Expert Insights: Rachel Tan on Customer Development

We are back again with our next article in the Expert Insights series where we interview the different speakers from the Rainmaking Expand: South Korea program on their field of expertise.

This week, we sit down with Rachel Tan, Venture Architect at Rainmaking to share her insights on Customer Development.

Thank you so much for joining us on the Rainmaking Expand program, as well as in this Expert Insights series. Shall we start off this conversation with an introduction?

Rachel: Hi, I’m Rachel and I’m a Venture Architect at Rainmaking, where my role is to act as an interim founder as we build new ventures with corporate partners. I fell into the startup ecosystem by accident to be honest, after deciding to explore it for my last summer internship before I graduated. I loved having the opportunity to look at a variety of trend developments and how it has shaped and could shape the way consumers interact and decided that I wanted to do it full-time.

Prior to Rainmaking, I was involved in the more inspirational aspects of corporate innovation, developing tech trend reports for businesses; organizing cross-industry advisory boards and conducting innovation tours to startup ecosystems across APAC. It sparked in me the value of insights that you could leverage from different businesses and the opportunities it could create for customers and stakeholders in a completely different industry. Coming from a more B2C background, leveraging that experience into identifying and building new opportunities for our B2B partners is what’s so exciting about my role and keeps me coming back for more.

That’s really exciting and very valuable. I know I have definitely benefited in the past from your insights, and your workshop in our South Korea program has been incredible to guide the companies attending. From your perspective, what do you think are some of the biggest mistakes companies make when scaling, and how do you recommend they avoid it?

Rachel: “Scale fast” I think is a term that is commonly mentioned as a strategy for startups to pursue but that could be a massive drain on a startup’s limited resources of funding, team and time if the purpose has not been well-defined. It could become an expensive lesson for a startup to learn whilst failing to advance its value to customers. As valuable as “scaling fast” can be, startups should prioritize “scaling smart” most of all.

What do I mean by “scaling smart”?

For startups, when you commit to scaling, it should mean that you already have elements like:

  • customers who have purchased your solution
  • an integrated operating model that has gone live in the market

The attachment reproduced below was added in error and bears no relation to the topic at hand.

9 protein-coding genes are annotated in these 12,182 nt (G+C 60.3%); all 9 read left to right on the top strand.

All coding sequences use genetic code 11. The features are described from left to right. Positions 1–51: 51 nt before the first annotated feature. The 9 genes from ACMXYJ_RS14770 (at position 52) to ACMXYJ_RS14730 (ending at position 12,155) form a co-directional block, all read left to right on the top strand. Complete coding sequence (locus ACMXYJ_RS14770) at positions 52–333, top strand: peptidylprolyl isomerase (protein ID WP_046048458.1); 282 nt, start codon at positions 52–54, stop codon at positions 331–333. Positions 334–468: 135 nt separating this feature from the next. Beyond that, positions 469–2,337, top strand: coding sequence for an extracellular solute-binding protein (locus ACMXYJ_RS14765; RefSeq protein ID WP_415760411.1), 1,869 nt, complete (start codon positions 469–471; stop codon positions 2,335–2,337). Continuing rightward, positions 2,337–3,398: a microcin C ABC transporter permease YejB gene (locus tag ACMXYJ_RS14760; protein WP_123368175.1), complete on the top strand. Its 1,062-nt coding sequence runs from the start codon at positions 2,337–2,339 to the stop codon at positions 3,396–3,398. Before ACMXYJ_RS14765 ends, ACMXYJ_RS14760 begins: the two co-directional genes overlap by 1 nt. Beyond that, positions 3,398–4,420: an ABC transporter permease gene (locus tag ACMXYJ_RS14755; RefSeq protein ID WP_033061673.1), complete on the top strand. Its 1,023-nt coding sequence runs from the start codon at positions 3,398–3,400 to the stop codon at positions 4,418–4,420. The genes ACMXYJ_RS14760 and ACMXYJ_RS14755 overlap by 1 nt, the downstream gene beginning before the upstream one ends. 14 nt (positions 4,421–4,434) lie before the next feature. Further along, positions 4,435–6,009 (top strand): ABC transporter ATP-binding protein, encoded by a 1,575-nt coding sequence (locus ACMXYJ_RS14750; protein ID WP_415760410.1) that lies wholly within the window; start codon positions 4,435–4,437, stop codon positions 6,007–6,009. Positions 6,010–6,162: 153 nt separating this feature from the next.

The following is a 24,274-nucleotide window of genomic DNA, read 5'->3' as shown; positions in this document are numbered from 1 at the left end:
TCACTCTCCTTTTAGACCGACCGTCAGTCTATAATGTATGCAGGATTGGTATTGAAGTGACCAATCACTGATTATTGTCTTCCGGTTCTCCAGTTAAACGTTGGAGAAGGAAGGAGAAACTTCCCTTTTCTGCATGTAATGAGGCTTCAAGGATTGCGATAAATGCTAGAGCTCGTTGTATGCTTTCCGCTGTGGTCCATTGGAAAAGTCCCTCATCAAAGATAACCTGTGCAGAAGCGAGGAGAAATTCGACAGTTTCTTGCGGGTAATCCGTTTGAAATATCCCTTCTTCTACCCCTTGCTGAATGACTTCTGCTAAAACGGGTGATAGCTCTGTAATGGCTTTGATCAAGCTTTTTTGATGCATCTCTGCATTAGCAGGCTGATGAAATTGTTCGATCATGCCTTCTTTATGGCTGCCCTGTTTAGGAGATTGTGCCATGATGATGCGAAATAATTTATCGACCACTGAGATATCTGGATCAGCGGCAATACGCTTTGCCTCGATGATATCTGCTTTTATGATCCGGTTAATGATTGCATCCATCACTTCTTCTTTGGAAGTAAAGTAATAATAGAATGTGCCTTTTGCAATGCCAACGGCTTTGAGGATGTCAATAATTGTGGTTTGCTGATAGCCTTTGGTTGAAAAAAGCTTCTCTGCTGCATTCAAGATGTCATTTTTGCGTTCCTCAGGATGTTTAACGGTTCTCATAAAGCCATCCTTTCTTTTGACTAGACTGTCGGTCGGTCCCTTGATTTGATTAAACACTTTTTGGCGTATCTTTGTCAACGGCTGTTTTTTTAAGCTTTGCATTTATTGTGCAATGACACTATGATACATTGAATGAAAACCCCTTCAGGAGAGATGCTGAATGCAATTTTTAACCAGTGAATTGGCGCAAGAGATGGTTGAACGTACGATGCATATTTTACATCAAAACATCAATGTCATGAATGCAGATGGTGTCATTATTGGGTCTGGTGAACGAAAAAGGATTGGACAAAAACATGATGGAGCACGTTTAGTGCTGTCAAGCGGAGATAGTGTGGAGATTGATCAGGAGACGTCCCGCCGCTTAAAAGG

• validated unit economics

This is so that you have a refined offering to take to customers and can develop a replicable expansion strategy for execution outside your home market without duplicating efforts and costs for the same learnings in different markets.

Absolutely, knowing when to scale is an incredible valuable skill (see our article on e27 highlighting 5 signs a company is ready to scale). In your workshop for the Rainmaking Expand program, you dove into the key advice and strategy around customer development. What would be your advice for the readers here on this topic?

Rachel: That would be:

1. Understand who you’re going after and why

What are the customer personas that you want to focus on for the market and what’s the underlying reason that you’re prioritizing them (e.g. is it because they’re easier to reach, more capable to pay, etc.)

This helps you to structure and build stronger assumptions that you can use to test in the market to strengthen the learnings that you already have as you build on your pathway to scale in a new market. (See our interview with Cindy on advice on experimentation)

2. Track your assumptions and practice “So What’s”

With the assumptions that you build, it’s also important to process the learnings and use them to guide further development.

Here, it’s super valuable to understand and track what you’ve done in the market. Going back to the assumptions, review the experiments that you’ve conducted to see what are the observations that have been made about the market.

In terms of “So What”, consider how these observations and insights might require you to adapt your messaging to customers or prompt potential reviews of your pricing strategy, etc. and help you build up your strategy for expansion in the new market.

3. Engage your customers more personally

As much as we might deal with customers directly or indirectly, it’s also important in the customer development phase to understand what the individual that you’re speaking with cares about. Going back to a workplace venture that we helped to build, we found that we could accelerate the conversation to bring in key stakeholders if we could identify an alignment with their personal beliefs. With these stakeholders now in a position where their personal beliefs (”wanting to have a more sustainable world”) aligned well with the venture’s proposition (”championing sustainability for their organization”) we were able to see greater progress on initial sales conversations.

Thank you so much Rachel for all your insights, it has been really valuable.

Read more in our Expert Insights Series

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Written by
Meghan Bridges
August 9, 2022
Marketing Director, Rainmaking Expand